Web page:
In addition, many of the players fans love would still be on the field. There would still be quarterbacks and receivers.  There would still be running backs. And the fastest defensive players would still be around to chase these players down. What you probably wouldn’t need are giant offensive and defensive lineman. With no tackling, these slower players wouldn’t have much of a role. That means a collection of players that many fans probably can’t name wouldn’t be playing.

Would fans turn in to see this version of the NFL?

The answer to this question gets at a larger question. Why do fans follow the teams in a professional sports league in the first place? One might think it is strictly about the characteristics of the sport.  But we see time and time again with new sports leagues that having a sport people love isn’t enough to create a fanbase.

Consider the G League or the NBA’s minor league. The G League consists of many players who have starred in college. Many players have also appeared in the NBA. It is not unreasonable to argue that G League teams would be very successful if they competed in NCAA Division I Men’s Basketball. But despite the talent in the league, attendance remains very low. As the G League notes, last year league attendance surpassed the 1.6 million mark. The league of 26 teams, though, played a 50 game regular season (or 650 regular season games in the league). So, average per game attendance was less than 2,500 fans per contest.

Why does the G League struggle? It’s not the game being played. It’s primarily the lack of familiarity fans have with any of their teams. After all, how many basketball fans can tell you the city that hosts the Red Claws, Legends, or Wolves?

A similar story can be told about women’s soccer. The 2015 FIFA Women’s World Cup final attracted 26.7 million viewers on television. This was the largest audience for a soccer match — played by men or women — in the history of the United States. Clearly, there is an audience for women’s soccer. However, when many of those same players play in the National Women’s Soccer League (NWSL), the audiences are much smaller.  What explains the difference?

It clearly isn’t the game being played or the names of the athletes. The key issue is the ability of the audience to relate to the teams. When the women play for the United States the audience in the United States knows who they want to win. But when those same athletes play for the Portland Thorn or the Seattle Reign, the audience has a problem. For many fans, there simply is no emotional attachment to teams that didn’t exist a few years ago.  Hence, the league struggles to find an audience. As time goes by and the NWSL players create more and more history, the league will find a bigger and bigger audience. But today, that history and much of that audience don’t yet exist.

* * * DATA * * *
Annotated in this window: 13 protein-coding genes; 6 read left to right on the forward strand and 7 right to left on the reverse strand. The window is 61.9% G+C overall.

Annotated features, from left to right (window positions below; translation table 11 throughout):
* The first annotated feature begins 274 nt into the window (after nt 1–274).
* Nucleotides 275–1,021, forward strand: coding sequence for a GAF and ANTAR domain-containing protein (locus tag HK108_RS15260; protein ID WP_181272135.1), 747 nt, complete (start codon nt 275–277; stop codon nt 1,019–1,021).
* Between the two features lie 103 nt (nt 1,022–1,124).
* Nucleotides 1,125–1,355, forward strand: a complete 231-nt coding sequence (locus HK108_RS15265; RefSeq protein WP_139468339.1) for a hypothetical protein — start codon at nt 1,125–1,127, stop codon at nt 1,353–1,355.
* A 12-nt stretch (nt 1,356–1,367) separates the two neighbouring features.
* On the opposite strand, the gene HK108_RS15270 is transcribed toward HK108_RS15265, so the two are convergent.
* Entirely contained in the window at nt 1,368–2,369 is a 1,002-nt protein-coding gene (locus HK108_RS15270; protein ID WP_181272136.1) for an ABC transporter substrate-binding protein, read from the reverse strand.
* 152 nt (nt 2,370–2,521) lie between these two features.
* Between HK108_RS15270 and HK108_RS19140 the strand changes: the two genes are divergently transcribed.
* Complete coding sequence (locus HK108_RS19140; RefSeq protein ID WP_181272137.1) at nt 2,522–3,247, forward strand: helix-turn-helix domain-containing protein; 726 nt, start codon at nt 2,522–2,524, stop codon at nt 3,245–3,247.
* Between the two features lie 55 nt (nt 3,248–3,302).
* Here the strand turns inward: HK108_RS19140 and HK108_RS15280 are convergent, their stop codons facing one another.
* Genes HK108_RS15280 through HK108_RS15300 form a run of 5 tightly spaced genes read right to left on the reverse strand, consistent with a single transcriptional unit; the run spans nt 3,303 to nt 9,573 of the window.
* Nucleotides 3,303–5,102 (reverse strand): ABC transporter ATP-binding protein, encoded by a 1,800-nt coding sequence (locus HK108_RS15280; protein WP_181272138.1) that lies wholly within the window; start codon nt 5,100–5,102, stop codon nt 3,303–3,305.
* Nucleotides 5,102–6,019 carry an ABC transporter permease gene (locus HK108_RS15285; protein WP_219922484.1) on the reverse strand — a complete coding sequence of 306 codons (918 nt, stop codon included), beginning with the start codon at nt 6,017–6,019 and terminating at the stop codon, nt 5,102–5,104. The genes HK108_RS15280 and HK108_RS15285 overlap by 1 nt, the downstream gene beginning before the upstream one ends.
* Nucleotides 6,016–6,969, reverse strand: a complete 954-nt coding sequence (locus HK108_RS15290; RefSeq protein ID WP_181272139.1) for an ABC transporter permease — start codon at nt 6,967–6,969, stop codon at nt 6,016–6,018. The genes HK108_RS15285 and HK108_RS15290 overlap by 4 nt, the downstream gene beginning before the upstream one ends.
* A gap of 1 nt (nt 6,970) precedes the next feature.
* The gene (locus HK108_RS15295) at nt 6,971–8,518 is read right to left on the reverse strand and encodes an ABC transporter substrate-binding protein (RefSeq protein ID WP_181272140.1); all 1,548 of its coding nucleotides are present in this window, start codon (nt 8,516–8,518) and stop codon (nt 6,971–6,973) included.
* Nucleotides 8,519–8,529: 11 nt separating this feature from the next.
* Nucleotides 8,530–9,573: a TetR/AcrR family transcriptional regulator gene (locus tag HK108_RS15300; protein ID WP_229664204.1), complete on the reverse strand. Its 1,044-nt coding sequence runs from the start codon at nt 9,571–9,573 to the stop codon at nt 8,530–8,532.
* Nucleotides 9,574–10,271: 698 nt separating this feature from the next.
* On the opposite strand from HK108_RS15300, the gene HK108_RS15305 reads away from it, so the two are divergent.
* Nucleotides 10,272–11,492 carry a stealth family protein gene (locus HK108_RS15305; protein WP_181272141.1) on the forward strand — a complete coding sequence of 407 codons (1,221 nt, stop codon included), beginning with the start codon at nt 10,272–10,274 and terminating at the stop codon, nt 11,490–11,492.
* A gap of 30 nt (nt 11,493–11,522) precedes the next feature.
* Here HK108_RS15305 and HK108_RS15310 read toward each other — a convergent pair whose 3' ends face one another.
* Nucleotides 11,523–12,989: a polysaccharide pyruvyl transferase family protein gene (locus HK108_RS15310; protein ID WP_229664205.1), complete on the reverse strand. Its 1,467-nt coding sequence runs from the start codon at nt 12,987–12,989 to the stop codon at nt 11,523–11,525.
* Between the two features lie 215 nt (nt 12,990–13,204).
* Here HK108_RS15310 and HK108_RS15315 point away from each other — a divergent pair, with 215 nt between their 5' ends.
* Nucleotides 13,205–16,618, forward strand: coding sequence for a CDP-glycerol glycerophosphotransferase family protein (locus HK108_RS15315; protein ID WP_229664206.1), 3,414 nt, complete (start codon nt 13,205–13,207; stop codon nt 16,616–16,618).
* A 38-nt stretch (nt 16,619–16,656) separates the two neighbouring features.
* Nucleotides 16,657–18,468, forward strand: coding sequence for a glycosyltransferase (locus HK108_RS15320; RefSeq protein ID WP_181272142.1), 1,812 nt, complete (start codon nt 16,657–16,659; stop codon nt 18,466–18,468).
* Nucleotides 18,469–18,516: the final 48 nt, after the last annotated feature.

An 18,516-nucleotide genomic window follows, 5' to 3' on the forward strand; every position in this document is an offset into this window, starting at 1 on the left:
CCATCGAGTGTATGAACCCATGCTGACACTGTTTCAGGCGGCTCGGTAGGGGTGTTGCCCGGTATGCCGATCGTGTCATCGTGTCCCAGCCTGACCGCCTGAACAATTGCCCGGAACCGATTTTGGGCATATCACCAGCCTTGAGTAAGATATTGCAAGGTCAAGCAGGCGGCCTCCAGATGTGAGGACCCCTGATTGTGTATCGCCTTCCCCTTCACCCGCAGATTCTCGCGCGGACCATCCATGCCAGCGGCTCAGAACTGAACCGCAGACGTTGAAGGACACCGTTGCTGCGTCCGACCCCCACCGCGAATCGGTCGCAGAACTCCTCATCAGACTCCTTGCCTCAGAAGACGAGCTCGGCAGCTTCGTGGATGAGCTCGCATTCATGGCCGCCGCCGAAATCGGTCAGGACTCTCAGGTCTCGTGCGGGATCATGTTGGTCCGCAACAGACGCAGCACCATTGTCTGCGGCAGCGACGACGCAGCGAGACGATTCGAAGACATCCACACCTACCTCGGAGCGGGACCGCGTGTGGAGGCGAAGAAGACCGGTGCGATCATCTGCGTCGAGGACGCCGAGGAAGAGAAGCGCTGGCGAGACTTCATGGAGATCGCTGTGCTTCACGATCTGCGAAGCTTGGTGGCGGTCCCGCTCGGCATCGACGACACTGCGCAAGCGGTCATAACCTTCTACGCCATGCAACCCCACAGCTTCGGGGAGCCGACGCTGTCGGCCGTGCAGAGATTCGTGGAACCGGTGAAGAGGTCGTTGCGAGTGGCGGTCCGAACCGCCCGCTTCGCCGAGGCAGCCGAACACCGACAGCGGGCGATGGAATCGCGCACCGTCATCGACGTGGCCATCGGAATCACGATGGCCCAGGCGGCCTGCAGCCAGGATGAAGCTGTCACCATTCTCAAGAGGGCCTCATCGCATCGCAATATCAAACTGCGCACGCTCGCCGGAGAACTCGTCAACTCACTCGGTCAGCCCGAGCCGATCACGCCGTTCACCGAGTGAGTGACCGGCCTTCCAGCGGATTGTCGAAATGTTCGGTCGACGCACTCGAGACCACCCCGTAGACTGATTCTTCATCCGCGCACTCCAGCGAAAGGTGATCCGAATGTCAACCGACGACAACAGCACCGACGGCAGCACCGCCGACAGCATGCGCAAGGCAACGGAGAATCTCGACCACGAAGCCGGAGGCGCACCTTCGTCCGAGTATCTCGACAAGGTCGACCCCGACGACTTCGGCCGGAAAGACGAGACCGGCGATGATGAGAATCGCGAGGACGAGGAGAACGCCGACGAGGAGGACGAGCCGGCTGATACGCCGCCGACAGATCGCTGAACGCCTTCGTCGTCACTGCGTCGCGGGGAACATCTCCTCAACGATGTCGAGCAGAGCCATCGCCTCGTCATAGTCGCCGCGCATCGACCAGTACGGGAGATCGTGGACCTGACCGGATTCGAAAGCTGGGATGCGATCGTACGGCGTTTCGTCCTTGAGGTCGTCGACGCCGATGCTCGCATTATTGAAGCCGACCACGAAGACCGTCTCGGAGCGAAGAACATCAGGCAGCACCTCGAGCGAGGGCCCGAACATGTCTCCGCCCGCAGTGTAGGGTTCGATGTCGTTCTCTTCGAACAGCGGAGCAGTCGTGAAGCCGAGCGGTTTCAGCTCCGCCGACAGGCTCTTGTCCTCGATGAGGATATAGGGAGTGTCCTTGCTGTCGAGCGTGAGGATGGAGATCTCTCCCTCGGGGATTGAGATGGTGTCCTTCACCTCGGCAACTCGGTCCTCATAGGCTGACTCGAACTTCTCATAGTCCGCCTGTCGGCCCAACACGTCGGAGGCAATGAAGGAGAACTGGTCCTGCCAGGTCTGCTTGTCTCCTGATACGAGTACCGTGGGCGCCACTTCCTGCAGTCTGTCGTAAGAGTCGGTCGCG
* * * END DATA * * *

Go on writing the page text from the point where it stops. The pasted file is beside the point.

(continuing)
A new football league that tried to offer a non-tackling version of the game would suffer the same problems as the G-League and the NWSL. Without any history, the fans would simply have no emotional attachment to the teams in this new league. The NFL, though, wouldn’t have this problem. Take away tackling and fans of a team like the Bears would still have an emotional attachment to the Bears. For nearly 100 years the players on the Bears have created a history that has become a part of the lives of the team’s fans. Yes, it took decades. But all that work has resulted in a fanbase and a team that is emotionally linked.

When the tackling is taken away, those fans would have a choice.  They could decide to go forward in their lives without the Bears. Or they could start watching the Bears play a different form of football with many of the same players they already love.

There is no way to know for sure right now how the majority of those fans would react. But it is not unreasonable to think that for many fans the thought of living entirely without football is not the choice they would make. Again, these fans have spent a lifetime building an emotional attachment to their favorite NFL team. Many fans will find breaking up with these teams very difficult.

And that means the NFL without tackling would likely have an audience. Again, we are imagining a world where no one gets to play tackle football.  In such a world, people would complain.  People would be angry. But despite all this, if the choice is no football or a game without tackling, it is not unreasonable to think that millions of women and men would sit and watch their favorite teams try and win at a new game of football.